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Susan Meiselas: In History at International Center of Photography
NEW YORK.- Best known for her work covering the political upheavals in Central America in the 1970s and Ď80s, Susan Meiselasí process has evolved in radical and challenging ways as she has grappled with pivotal questions about her relationship to her subjects, the use and circulation of her images in the media, and the relationship of images to history and memory. Her insistent engagement with these concerns has positioned her as a leading voice in the debate over the function and practice of contemporary documentary photography. From September 19, 2008 through January 4, 2009, the International Center of Photography (1133 Avenue of the Americas at 43rd Street) will present Susan Meiselas: In History, the first U.S. overview of the work of this major American photographer.

This exhibition is structured around three key projects, presented in their complete form, which exemplify the evolution of Meiselasís process and approach: photographs and audio of New England carnival strippers (1972-76); photographs, films, and public installations from Nicaragua (1978-2004); and photographs and collected archival objects and video from Kurdistan (1991-present).

Carnival Strippers is an intimate and uncompromising depiction of the lives of a group of women working the strip tents of traveling carnivals in New England, Pennsylvania, and South Carolina. Taken at the height of the womenís movement in the United States, the photographs portray women alternately endangered by and commanding their seamy environment, and supported by a community of other women. As she photographed public performances and private moments, Meiselas made a series of audio interviews with the strippers and the men surrounding them: audience members, managers, and boyfriends. The blackand-white photographs and accompanying interviews were published in the book Carnival Strippers, which appeared in 1976 and was recently reissued. Meiselas maintains a long-term engagement with her subjects a hallmark of her process in future projects and the resulting photographs offer a resonant and complex portrait. But the work only reaches its complete form when paired with the interviews, which mediate, interpret, and counterbalance the photographs, unearthing the complexity and contradictions of the womenís feelings about their lives and what they do. The project represents an early effort to integrate the voice and intent of the documentary subject into the work. The exhibition will present vintage prints accompanied by audio interviews playing on speakers in the gallery.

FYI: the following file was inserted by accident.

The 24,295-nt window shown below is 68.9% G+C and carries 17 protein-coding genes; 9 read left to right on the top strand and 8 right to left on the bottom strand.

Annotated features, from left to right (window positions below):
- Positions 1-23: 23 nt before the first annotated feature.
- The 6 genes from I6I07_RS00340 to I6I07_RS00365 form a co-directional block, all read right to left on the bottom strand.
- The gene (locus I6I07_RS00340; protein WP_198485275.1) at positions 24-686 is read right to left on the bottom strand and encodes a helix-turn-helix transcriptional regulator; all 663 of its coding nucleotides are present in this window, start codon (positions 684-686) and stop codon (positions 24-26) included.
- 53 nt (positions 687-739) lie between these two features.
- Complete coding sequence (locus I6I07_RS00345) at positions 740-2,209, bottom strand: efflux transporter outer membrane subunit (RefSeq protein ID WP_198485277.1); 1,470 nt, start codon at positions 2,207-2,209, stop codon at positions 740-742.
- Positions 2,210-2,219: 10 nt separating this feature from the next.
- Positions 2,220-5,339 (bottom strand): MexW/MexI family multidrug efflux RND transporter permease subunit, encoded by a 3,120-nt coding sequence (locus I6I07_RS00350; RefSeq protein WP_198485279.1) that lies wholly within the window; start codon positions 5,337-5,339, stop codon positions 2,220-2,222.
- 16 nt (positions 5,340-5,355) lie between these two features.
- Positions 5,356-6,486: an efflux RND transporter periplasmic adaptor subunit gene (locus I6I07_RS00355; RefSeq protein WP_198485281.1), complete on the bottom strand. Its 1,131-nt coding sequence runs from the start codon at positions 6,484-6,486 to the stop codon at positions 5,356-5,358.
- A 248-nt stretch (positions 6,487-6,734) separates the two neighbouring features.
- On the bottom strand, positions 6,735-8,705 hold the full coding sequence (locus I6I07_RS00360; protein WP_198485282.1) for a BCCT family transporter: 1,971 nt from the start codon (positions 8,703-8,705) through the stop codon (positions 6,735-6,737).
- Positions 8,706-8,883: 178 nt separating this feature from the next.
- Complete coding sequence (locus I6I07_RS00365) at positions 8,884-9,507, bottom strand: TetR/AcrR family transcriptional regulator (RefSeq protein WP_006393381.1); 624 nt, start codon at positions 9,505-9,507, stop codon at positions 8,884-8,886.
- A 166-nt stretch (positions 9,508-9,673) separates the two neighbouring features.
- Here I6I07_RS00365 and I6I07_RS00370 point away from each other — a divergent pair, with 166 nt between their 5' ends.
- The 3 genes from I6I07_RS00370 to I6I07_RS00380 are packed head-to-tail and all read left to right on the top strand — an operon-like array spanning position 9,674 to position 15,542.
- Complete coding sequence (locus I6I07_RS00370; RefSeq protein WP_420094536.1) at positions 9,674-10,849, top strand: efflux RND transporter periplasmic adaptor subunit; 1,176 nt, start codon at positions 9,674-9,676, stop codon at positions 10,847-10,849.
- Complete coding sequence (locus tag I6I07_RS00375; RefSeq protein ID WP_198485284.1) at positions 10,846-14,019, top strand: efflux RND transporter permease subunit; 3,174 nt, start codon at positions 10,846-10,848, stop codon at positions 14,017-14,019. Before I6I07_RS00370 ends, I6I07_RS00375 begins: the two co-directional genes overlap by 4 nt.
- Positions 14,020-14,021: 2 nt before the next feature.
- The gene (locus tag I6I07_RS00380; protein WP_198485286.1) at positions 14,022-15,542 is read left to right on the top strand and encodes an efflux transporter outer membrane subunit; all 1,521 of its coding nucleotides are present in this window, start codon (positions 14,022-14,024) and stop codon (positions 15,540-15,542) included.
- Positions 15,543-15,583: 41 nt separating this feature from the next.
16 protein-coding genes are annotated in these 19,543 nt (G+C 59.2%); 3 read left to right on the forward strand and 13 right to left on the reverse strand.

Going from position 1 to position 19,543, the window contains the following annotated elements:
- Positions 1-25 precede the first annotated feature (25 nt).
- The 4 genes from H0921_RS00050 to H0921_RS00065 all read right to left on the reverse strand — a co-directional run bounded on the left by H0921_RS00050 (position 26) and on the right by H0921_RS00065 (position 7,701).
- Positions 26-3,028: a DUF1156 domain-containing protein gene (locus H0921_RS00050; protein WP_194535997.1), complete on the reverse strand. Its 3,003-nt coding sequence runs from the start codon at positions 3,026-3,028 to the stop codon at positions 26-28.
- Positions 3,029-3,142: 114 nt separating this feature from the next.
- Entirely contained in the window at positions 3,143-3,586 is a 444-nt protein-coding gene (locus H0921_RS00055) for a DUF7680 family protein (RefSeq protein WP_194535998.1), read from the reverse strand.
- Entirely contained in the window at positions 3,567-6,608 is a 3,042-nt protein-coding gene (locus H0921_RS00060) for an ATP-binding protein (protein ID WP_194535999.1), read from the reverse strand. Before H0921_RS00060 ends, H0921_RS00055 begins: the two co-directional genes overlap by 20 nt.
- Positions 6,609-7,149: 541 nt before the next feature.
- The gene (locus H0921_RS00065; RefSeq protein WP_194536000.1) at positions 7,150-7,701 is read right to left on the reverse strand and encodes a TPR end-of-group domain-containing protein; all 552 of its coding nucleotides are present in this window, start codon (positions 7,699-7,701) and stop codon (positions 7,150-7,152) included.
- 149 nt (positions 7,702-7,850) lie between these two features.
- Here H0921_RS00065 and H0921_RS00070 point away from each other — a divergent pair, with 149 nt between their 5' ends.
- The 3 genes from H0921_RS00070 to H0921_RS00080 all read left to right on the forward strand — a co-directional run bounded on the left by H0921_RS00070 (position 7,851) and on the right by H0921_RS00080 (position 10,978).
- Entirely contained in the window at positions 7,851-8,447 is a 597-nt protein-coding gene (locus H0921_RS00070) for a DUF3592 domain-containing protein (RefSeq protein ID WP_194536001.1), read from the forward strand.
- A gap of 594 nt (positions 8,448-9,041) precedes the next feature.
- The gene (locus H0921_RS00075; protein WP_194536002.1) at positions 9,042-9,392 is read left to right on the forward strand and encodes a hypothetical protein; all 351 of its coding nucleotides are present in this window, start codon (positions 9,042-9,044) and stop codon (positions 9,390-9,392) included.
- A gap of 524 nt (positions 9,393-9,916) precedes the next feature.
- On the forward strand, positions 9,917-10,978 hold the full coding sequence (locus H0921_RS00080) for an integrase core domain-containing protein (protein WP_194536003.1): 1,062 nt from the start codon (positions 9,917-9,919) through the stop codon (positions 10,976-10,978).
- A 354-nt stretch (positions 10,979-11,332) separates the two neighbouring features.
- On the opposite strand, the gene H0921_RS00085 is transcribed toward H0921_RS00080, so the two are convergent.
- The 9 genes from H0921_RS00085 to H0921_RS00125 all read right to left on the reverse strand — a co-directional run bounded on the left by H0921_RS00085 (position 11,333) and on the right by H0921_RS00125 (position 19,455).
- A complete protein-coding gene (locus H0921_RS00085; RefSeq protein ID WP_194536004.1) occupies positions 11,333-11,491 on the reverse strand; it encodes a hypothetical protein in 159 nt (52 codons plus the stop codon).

The second section of the exhibition will be devoted to Meiselasís work in Nicaragua in 1978–79. Still considered by many to be her signature work, these startling color photographs of the lead-up to the overthrow of the Somoza regime and subsequent Sandinista victory were widely distributed in the international press and published in the 1981 book Nicaragua. A landmark in war photography for its pioneering and controversial use of color, Meiselasís work in Nicaragua remains a model of engaged, partisan documentary coverage. It was Meiselasís first experience as a photojournalist, and she was forced to contend with the mixed blessing of seeing her work in wide distribution and out of her control. The desire to comment on the use and circulation of her images led to the exhibition Mediations, first presented at Camerawork in 1982. This project, which will be restaged in the ICP exhibition, presents the Nicaragua book pages alongside outtakes, tear sheets showing the images’ use in magazines, and prints sold to collectors. Mediations attempts to dismantle the meanings created and revealed by the dissemination of photographs. Three films will be shown in conjunction with the Nicaragua photographs: Voyages, a documentary from 1985 produced with Marc Karlin that presents Meiselasís reflections on her relationship to the history she witnessed; Pictures from a Revolution, Meiselasís 1991 film following her search for the people featured in the photographs twenty years earlier; and Re-framing History, which traces her return to Nicaragua in 2004 for the 25th anniversary of the revolution to install mural-sized images of her photographs in the sites where they were originally taken.